Posts Tagged ‘haunted ships’

St. Michael’s Anglican Church. Supposedly a couple of brides haunt the place, having died on their wedding days.

My last post recounting my adventures from my recent trip to Iowa and South Carolina is about the haunted tour of Historic Charleston in South Carolina. The tour was operated by Ghost City Tours, which apparently has tours across the southern United States. I was joined by my buddy Ramsey Hardin, who you remember was my host while in South Carolina. And you know what? It was a fun experience.

Ramsey and I arrived at the meeting place around ten in the evening, and joined a group of people waiting for the tour. There were three other tour guides there, to ensure that everyone could social distance while still getting the tour. Ramsey and I were placed with a young woman named Caroline, who is actually a fellow Ohioan originally. Yeah, we had a lot to talk about.

And we did talk a lot. Between locations on the tour, those of us who had had paranormal experiences were encouraged to recount them. Obviously, I talked about my many experiences, including the Lizzie Borden Bed & Breakfast, the Ohio State Reformatory, and my recent excursion to the Villisca Axe Murder House. I don’t think anyone else related a story, but Caroline did mention an occurrence involving a friend of hers. At least, I think it was a friend.

As for paranormal activity captured or witnessed…well, I thought I got something on my phone’s camera. Check out the photos below.

These photos were taken one after the other, and if you look at the far left of the second photo, it appears there’s a small orange light on the other side of that pole. One that’s not in the first photo. However, further inspection showed that I took a step to the left (hence why the streetlight is hidden behind a tree). That light I thought was a ghost orb was actually a reflection from the streetlamp off a length of metal. To quote Zak Bagans of Ghost Adventures, “this piece of evidence is debunked.”

However, I did catch something on video. Those photos were taken at the graveyard at St. Philip’s, which is known to be the resting place of Susan Howard Hardy, a woman who died in childbirth and who was secretly buried with her stillborn child. After I took those photos, I gave Ramsey my phone and managed to catch her on the dowsing rods. Here is the video of our short conversation.

Cool, huh? The “signal,” so to speak, was weak, but I managed to get some answers from her, and the information I got was consistent with the historical record. By the way, St. Philip’s Episcopal Church is not too fond of the fact that a ghost is known to roam their graveyard. They’ve taken a lot of measures to try and disassociate themselves as a haunted location, so it would be really bad if it became well-known as a location for a ghost that likes to show herself to anyone looking to contact her.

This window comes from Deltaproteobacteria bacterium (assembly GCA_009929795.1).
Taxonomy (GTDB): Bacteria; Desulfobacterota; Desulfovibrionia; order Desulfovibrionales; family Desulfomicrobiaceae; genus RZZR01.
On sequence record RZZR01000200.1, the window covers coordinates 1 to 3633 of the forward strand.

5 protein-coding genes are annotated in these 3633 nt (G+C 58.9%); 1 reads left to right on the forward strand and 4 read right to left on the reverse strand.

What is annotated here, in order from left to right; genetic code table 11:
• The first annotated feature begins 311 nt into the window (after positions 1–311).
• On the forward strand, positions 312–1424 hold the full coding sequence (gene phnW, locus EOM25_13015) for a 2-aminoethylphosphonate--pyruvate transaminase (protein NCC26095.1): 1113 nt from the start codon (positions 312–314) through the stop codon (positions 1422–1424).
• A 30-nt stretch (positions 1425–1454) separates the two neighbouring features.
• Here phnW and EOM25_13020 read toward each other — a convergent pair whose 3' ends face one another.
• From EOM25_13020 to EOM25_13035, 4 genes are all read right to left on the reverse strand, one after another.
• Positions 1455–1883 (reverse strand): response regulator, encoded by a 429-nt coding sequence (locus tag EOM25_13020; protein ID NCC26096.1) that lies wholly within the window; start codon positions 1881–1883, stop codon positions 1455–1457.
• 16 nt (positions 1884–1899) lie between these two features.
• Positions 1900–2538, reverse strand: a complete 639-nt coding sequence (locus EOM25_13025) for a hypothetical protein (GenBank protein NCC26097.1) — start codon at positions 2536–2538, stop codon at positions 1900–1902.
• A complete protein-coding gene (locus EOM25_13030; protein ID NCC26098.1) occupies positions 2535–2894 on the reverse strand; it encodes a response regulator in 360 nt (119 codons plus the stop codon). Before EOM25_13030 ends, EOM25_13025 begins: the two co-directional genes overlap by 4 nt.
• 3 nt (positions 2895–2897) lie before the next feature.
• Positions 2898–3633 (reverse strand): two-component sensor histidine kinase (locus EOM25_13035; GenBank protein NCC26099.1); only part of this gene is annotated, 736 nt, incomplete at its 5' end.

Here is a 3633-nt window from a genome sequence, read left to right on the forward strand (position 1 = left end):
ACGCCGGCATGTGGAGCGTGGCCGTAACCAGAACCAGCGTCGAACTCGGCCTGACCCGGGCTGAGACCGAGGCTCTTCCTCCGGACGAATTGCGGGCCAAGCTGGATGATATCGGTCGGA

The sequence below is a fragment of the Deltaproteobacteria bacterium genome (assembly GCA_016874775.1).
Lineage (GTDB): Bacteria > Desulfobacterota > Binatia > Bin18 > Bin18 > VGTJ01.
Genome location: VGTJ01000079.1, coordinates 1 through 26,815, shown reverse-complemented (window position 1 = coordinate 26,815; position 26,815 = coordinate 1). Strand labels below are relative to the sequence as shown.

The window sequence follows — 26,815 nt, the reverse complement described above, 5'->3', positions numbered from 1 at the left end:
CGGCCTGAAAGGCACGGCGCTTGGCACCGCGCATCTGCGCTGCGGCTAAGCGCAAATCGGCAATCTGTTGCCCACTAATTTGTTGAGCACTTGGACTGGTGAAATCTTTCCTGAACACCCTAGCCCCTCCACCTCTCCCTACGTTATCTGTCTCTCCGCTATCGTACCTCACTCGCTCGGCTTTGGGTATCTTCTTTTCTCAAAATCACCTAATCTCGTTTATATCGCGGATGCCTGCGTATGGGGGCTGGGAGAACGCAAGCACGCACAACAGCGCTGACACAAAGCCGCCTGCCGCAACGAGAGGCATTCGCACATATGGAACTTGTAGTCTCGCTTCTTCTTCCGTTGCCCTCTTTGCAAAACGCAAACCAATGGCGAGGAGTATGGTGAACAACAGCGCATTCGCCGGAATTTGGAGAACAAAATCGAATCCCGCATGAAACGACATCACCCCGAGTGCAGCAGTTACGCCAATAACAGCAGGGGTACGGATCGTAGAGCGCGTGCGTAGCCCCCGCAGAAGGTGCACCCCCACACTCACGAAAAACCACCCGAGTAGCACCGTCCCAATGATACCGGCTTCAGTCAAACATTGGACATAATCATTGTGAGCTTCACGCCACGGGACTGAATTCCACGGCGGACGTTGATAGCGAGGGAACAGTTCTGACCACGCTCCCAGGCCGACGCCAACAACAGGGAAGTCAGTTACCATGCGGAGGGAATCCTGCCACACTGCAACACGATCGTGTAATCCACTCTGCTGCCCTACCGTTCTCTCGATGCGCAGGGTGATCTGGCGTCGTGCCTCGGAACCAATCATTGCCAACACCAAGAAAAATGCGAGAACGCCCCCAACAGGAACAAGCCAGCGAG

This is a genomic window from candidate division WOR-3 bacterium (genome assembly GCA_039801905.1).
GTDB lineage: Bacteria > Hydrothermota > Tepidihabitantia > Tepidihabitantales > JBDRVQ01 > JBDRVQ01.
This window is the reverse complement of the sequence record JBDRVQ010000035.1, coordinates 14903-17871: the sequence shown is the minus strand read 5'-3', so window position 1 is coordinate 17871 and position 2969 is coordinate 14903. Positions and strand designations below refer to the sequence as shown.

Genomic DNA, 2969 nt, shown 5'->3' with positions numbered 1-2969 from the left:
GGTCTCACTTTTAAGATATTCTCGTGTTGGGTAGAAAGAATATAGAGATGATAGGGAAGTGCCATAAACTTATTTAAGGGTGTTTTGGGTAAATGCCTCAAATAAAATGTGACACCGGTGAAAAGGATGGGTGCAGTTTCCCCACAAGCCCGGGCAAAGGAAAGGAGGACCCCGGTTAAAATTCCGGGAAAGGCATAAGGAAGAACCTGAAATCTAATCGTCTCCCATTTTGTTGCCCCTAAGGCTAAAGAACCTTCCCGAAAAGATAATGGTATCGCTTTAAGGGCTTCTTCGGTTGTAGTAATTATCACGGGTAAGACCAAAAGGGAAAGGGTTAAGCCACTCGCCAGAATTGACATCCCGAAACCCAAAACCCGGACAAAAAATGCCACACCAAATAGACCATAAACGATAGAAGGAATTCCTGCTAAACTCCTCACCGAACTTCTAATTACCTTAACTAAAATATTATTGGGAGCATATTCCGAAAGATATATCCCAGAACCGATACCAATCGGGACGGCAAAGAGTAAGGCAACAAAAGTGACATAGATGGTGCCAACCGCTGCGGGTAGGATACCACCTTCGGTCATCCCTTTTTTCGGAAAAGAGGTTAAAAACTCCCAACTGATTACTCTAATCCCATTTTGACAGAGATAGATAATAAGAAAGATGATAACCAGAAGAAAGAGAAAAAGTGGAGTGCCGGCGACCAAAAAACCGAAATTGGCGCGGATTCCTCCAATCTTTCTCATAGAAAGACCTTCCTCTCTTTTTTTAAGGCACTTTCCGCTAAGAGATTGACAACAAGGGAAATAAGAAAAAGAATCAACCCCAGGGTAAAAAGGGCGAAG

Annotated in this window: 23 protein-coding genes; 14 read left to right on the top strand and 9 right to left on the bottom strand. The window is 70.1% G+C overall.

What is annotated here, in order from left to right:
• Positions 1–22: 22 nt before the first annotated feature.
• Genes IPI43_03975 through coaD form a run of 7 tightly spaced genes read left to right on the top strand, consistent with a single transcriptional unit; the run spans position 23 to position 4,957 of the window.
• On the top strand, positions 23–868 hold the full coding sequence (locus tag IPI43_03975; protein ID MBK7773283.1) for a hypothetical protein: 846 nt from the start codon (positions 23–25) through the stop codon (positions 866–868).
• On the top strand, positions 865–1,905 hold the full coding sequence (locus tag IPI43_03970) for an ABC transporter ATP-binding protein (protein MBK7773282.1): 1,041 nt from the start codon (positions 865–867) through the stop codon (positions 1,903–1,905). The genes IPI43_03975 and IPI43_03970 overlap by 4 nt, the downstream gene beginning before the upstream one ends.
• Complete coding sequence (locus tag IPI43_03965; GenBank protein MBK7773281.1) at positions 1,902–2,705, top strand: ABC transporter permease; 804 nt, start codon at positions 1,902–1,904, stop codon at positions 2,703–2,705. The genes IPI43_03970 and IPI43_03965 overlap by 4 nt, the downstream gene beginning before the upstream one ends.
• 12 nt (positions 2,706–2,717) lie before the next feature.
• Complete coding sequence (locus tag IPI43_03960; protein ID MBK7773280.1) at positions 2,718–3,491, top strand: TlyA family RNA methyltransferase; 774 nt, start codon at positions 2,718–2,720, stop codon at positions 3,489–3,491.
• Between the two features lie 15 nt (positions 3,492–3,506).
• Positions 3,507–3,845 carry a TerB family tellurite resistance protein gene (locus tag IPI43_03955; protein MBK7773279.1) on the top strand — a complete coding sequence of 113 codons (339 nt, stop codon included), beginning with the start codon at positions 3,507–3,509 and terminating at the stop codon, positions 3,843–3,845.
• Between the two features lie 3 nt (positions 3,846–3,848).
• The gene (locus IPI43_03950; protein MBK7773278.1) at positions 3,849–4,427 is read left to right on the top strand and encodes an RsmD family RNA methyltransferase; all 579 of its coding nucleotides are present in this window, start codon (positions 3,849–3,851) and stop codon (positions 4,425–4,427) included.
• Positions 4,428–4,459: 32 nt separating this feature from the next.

Hint, hint. Wink, wink.

Finally, the tour revealed some places I would love to do a ghost hunt or investigation if ever given the chance. Here are those places and why they’re haunted (AKA why I’ll have trouble convincing Ramsey to join me).

FW Wagener Building

Built by architect FW Wagener himself, the building lies on a street that is part of a busy shopping district near the bay, and has many great restaurants, hotels and galleries nearby. But in the past few years, this building has had several buildings come and go in the past few years. This may be related to the spirit of George Poirier, the son of a rich businessman who never worked a day in his life, living a life of leisure. Which became a problem when a series of events caused George to lose his fortune, leading to him hanging himself in the topmost window. He’s said to still be there, taking his rage out on patrons, which is why there’s so many businesses coming and going from the building (allegedly).

Four Corners of Law

At the intersection of Broad and Meeting in Charleston’s historic district are four buildings that have been used for various types of law: Charleston City Hall (city law), Charleston County Courthouse (state law), the US Post Office and Federal Courthouse (federal), and St. Michael’s Anglican Church (ecclesiastical law). Supposedly, a variety of spirits are known to haunt the buildings, including Lavinia Fisher, possibly America’s first known serial killer, who is said to haunt the Charleston County Courthouse, and two brides supposedly haunt St. Michael’s. Caroline showed us a photo supposedly taken of one of the brides in the church’s window, and it is scary. Like, what every CGI ghost tries to be, but way more terrifying.

The Old Exchange & Provost Dungeon

Also known as the old Exchange and the Customs House, this building has seen a number of uses throughout the years, and is now a museum. Various ghosts are said to haunt the place for various reasons, but I’m especially interested in the Provost Dungeon in the basement. Conditions in the basement were terrible for prisoners, as the building regularly flooded with the tides, drowning prisoners and causing them to contract a variety of diseases. Supposedly the ghosts on this level are quite upset and are known to be violent. One tour guide was supposedly so terrified of what he experienced, he quit and has never come back.

USS Yorktown

Okay, this one wasn’t on the tour, but as I said in my Impressions of South Carolina post, the air carrier is rumored to be very haunted. To the point that they sell a book about it in the gift shop. And I thought I saw a ghost on the main floor, and felt like I was being watched in the Engine Room when I visited. And they advertise ghost tours on the website. You can see why I would want to investigate the ship.